Washington, DC – Today, Rep. Ron Kind announced that he joined over 50 of his colleagues in sending a bicameral, bipartisan letter to the Federal Aviation Administration (FAA) urging the agency to take immediate action to enable U.S. civilian airports to use PFAS-free firefighting foam.

“Contamination from PFAS is a serious issue for many communities across Wisconsin, including right here in the Third District,” said Rep. Ron Kind. “We need to do all we can to address this growing public health threat, and to that end it’s critical that the FAA works to allow our airports to use PFAS-free foams.”

“We welcome the most critical strategic move the FAA can take, by fully committing to cease all use of fluorinated foam at civilian airports according to the Congressionally mandated NDAA of 2018. AFFF also known as Airport Fluorinated Firefighting Foam is an historic toxin which has contaminated hundreds of municipalities like the Town of Campbell, WI (population 4,319). F3 (known as non-fluorine foams) are widely available and have been scientifically proven to be equally effective as evidenced at International airports since 2012. F3 foams are biodegradable and are not associated with the toxic effects of PFAS. As long as the FAA mandates municipal airports must use AFFF with known toxic “forever” substances our drinking water and neighboring communities will continue to be contaminated with no end in sight,” said Lee Donahue, Town of Campbell Health, Education and Welfare Co-Supervisor.

The 2018 FAA Reauthorization bill made it so that as of October 4, 2021, FAA could no longer require that civilian airports use firefighting foams containing toxic PFAS chemicals. However, because FAA has not authorized the use of any alternative PFAS-free foams, provided any information about applying the UL 162 performance requirements to fluorine-free foams at airports, or updated the current military specification performance standard, airports are not currently able to make the switch. The letter clarifies that Congress’ original intent of Section 332 was to trigger actions by the FAA so airports would have the option to begin using PFAS-free firefighting foam by October 4, 2021.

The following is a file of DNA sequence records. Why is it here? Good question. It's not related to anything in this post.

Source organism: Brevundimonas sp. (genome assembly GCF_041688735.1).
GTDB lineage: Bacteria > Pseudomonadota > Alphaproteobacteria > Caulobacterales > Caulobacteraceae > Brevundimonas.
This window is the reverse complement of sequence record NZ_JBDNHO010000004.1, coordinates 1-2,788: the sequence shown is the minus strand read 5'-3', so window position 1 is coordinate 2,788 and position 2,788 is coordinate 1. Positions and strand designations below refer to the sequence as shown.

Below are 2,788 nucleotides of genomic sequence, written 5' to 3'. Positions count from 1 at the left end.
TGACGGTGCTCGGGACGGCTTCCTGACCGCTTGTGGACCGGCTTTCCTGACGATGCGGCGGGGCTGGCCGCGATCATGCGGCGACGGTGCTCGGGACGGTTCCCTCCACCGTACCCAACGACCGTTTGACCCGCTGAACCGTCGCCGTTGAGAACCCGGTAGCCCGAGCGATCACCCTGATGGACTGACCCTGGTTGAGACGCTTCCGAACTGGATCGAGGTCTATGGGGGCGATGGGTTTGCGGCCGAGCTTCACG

Specifically, the letter requests that FAA:

  • Provide specific actions FAA plans to take to enable airports to complete the switch to PFAS-free foam and propose a timeline for each action; and
  • Immediately allow all U.S. civilian airports to use fluorine-free foam, and allow them the flexibility to meet standards used by international airports such as ICAO Level B.

The Wisconsin Department of Natural Resources reports that six of Wisconsin’s eight commercial airports have tested for PFAS and found contamination at elevated levels. PFAS chemicals are persistent, bioaccumulative, and toxic. These chemicals have been linked to harmful human health effects, including cancer, reproductive and developmental harms, and weaken immune systems.

Rep. Kind is a member of the Congressional PFAS Task Force. Recently, Rep. Kind helped introduce and pass the bipartisan PFAS Action Act, a comprehensive package that aims to protect Wisconsinites from PFAS, and fought to ensure American Rescue Plan funds could be used to address PFAS contamination. Additionally this year he helped introduce the bipartisan Test Your Well Water Act, which would provide Wisconsinites with resources to test their wells for PFAS.

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